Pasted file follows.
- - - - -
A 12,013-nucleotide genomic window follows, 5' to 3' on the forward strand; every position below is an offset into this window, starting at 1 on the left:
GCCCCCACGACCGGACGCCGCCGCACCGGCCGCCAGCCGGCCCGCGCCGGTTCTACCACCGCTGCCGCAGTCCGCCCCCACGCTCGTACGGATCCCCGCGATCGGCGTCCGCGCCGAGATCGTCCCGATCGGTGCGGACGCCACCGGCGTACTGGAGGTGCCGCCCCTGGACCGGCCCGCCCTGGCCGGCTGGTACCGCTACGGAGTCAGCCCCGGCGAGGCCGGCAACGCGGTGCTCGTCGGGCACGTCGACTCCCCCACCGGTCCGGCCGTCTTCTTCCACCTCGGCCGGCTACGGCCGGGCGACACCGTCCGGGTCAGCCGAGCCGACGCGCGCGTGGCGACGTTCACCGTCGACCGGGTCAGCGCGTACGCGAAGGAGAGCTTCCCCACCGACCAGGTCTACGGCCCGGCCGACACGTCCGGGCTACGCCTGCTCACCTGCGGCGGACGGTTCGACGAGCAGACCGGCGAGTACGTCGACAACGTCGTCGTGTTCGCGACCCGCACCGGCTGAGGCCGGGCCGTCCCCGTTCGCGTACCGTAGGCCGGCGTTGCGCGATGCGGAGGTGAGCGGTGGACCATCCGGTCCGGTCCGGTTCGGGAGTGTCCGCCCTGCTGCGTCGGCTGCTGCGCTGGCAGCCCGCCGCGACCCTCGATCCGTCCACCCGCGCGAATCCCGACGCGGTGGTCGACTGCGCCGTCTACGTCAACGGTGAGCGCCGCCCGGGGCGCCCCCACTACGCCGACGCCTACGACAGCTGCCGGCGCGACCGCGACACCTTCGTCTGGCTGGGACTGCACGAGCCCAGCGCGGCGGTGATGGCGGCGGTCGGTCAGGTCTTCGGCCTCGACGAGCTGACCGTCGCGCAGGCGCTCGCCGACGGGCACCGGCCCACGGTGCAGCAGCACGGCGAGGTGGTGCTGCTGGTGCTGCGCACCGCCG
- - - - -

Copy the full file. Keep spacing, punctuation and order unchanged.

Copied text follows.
A 12,013-nucleotide genomic window follows, 5' to 3' on the forward strand; every position below is an offset into this window, starting at 1 on the left:
GCCCCCACGACCGGACGCCGCCGCACCGGCCGCCAGCCGGCCCGCGCCGGTTCTACCACCGCTGCCGCAGTCCGCCCCCACGCTCGTACGGATCCCCGCGATCGGCGTCCGCGCCGAGATCGTCCCGATCGGTGCGGACGCCACCGGCGTACTGGAGGTGCCGCCCCTGGACCGGCCCGCCCTGGCCGGCTGGTACCGCTACGGAGTCAGCCCCGGCGAGGCCGGCAACGCGGTGCTCGTCGGGCACGTCGACTCCCCCACCGGTCCGGCCGTCTTCTTCCACCTCGGCCGGCTACGGCCGGGCGACACCGTCCGGGTCAGCCGAGCCGACGCGCGCGTGGCGACGTTCACCGTCGACCGGGTCAGCGCGTACGCGAAGGAGAGCTTCCCCACCGACCAGGTCTACGGCCCGGCCGACACGTCCGGGCTACGCCTGCTCACCTGCGGCGGACGGTTCGACGAGCAGACCGGCGAGTACGTCGACAACGTCGTCGTGTTCGCGACCCGCACCGGCTGAGGCCGGGCCGTCCCCGTTCGCGTACCGTAGGCCGGCGTTGCGCGATGCGGAGGTGAGCGGTGGACCATCCGGTCCGGTCCGGTTCGGGAGTGTCCGCCCTGCTGCGTCGGCTGCTGCGCTGGCAGCCCGCCGCGACCCTCGATCCGTCCACCCGCGCGAATCCCGACGCGGTGGTCGACTGCGCCGTCTACGTCAACGGTGAGCGCCGCCCGGGGCGCCCCCACTACGCCGACGCCTACGACAGCTGCCGGCGCGACCGCGACACCTTCGTCTGGCTGGGACTGCACGAGCCCAGCGCGGCGGTGATGGCGGCGGTCGGTCAGGTCTTCGGCCTCGACGAGCTGACCGTCGCGCAGGCGCTCGCCGACGGGCACCGGCCCACGGTGCAGCAGCACGGCGAGGTGGTGCTGCTGGTGCTGCGCACCGCCG